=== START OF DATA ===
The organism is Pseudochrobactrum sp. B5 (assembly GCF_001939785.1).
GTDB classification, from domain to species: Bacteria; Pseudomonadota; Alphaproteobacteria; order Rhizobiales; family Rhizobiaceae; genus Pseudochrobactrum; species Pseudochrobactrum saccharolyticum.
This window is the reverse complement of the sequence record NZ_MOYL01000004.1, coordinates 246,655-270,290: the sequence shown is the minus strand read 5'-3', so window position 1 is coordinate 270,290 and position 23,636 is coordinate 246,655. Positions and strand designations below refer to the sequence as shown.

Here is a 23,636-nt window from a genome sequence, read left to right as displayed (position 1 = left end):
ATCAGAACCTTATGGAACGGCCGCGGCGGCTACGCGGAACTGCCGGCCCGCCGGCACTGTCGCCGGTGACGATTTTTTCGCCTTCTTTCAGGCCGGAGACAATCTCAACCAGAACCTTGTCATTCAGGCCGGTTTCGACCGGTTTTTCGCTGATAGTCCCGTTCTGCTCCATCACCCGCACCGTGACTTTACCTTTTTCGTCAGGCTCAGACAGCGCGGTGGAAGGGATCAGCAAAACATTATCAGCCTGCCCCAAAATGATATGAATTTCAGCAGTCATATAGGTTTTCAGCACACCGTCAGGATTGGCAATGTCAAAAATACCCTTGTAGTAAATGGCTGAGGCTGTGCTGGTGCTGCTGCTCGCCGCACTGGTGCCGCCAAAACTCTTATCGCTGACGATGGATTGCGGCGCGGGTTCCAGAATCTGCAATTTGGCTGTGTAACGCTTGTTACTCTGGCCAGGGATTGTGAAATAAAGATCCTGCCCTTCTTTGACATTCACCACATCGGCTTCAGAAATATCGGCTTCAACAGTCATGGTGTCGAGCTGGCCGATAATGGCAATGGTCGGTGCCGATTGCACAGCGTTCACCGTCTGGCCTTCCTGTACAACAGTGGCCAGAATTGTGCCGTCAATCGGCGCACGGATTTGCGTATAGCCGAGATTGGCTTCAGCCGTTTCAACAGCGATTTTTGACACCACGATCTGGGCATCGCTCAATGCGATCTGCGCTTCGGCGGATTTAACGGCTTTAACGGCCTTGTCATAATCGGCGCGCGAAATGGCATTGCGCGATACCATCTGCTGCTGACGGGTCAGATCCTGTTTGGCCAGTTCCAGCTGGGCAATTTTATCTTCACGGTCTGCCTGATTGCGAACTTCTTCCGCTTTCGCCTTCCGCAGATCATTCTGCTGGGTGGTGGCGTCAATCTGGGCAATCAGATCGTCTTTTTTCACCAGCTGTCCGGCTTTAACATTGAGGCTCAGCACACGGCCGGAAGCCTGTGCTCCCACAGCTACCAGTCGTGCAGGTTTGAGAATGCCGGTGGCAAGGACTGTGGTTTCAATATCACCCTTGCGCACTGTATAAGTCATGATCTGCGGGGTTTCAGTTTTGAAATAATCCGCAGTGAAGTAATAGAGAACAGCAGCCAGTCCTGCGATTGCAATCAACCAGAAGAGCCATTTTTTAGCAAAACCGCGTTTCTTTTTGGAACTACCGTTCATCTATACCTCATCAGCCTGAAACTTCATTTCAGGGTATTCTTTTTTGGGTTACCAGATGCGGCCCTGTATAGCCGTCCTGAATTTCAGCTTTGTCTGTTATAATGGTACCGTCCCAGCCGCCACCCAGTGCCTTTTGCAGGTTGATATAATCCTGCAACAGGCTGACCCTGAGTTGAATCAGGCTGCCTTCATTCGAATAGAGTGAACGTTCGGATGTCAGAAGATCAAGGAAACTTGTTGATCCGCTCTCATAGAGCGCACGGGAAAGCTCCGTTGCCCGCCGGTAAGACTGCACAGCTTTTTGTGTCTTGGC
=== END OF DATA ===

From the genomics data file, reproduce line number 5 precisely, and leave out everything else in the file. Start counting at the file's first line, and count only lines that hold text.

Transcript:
ATCAGAACCTTATGGAACGGCCGCGGCGGCTACGCGGAACTGCCGGCCCGCCGGCACTGTCGCCGGTGACGATTTTTTCGCCTTCTTTCAGGCCGGAGACAATCTCAACCAGAACCTTGTCATTCAGGCCGGTTTCGACCGGTTTTTCGCTGATAGTCCCGTTCTGCTCCATCACCCGCACCGTGACTTTACCTTTTTCGTCAGGCTCAGACAGCGCGGTGGAAGGGATCAGCAAAACATTATCAGCCTGCCCCAAAATGATATGAATTTCAGCAGTCATATAGGTTTTCAGCACACCGTCAGGATTGGCAATGTCAAAAATACCCTTGTAGTAAATGGCTGAGGCTGTGCTGGTGCTGCTGCTCGCCGCACTGGTGCCGCCAAAACTCTTATCGCTGACGATGGATTGCGGCGCGGGTTCCAGAATCTGCAATTTGGCTGTGTAACGCTTGTTACTCTGGCCAGGGATTGTGAAATAAAGATCCTGCCCTTCTTTGACATTCACCACATCGGCTTCAGAAATATCGGCTTCAACAGTCATGGTGTCGAGCTGGCCGATAATGGCAATGGTCGGTGCCGATTGCACAGCGTTCACCGTCTGGCCTTCCTGTACAACAGTGGCCAGAATTGTGCCGTCAATCGGCGCACGGATTTGCGTATAGCCGAGATTGGCTTCAGCCGTTTCAACAGCGATTTTTGACACCACGATCTGGGCATCGCTCAATGCGATCTGCGCTTCGGCGGATTTAACGGCTTTAACGGCCTTGTCATAATCGGCGCGCGAAATGGCATTGCGCGATACCATCTGCTGCTGACGGGTCAGATCCTGTTTGGCCAGTTCCAGCTGGGCAATTTTATCTTCACGGTCTGCCTGATTGCGAACTTCTTCCGCTTTCGCCTTCCGCAGATCATTCTGCTGGGTGGTGGCGTCAATCTGGGCAATCAGATCGTCTTTTTTCACCAGCTGTCCGGCTTTAACATTGAGGCTCAGCACACGGCCGGAAGCCTGTGCTCCCACAGCTACCAGTCGTGCAGGTTTGAGAATGCCGGTGGCAAGGACTGTGGTTTCAATATCACCCTTGCGCACTGTATAAGTCATGATCTGCGGGGTTTCAGTTTTGAAATAATCCGCAGTGAAGTAATAGAGAACAGCAGCCAGTCCTGCGATTGCAATCAACCAGAAGAGCCATTTTTTAGCAAAACCGCGTTTCTTTTTGGAACTACCGTTCATCTATACCTCATCAGCCTGAAACTTCATTTCAGGGTATTCTTTTTTGGGTTACCAGATGCGGCCCTGTATAGCCGTCCTGAATTTCAGCTTTGTCTGTTATAATGGTACCGTCCCAGCCGCCACCCAGTGCCTTTTGCAGGTTGATATAATCCTGCAACAGGCTGACCCTGAGTTGAATCAGGCTGCCTTCATTCGAATAGAGTGAACGTTCGGATGTCAGAAGATCAAGGAAACTTGTTGATCCGCTCTCATAGAGCGCACGGGAAAGCTCCGTTGCCCGCCGGTAAGACTGCACAGCTTTTTGTGTCTTGGC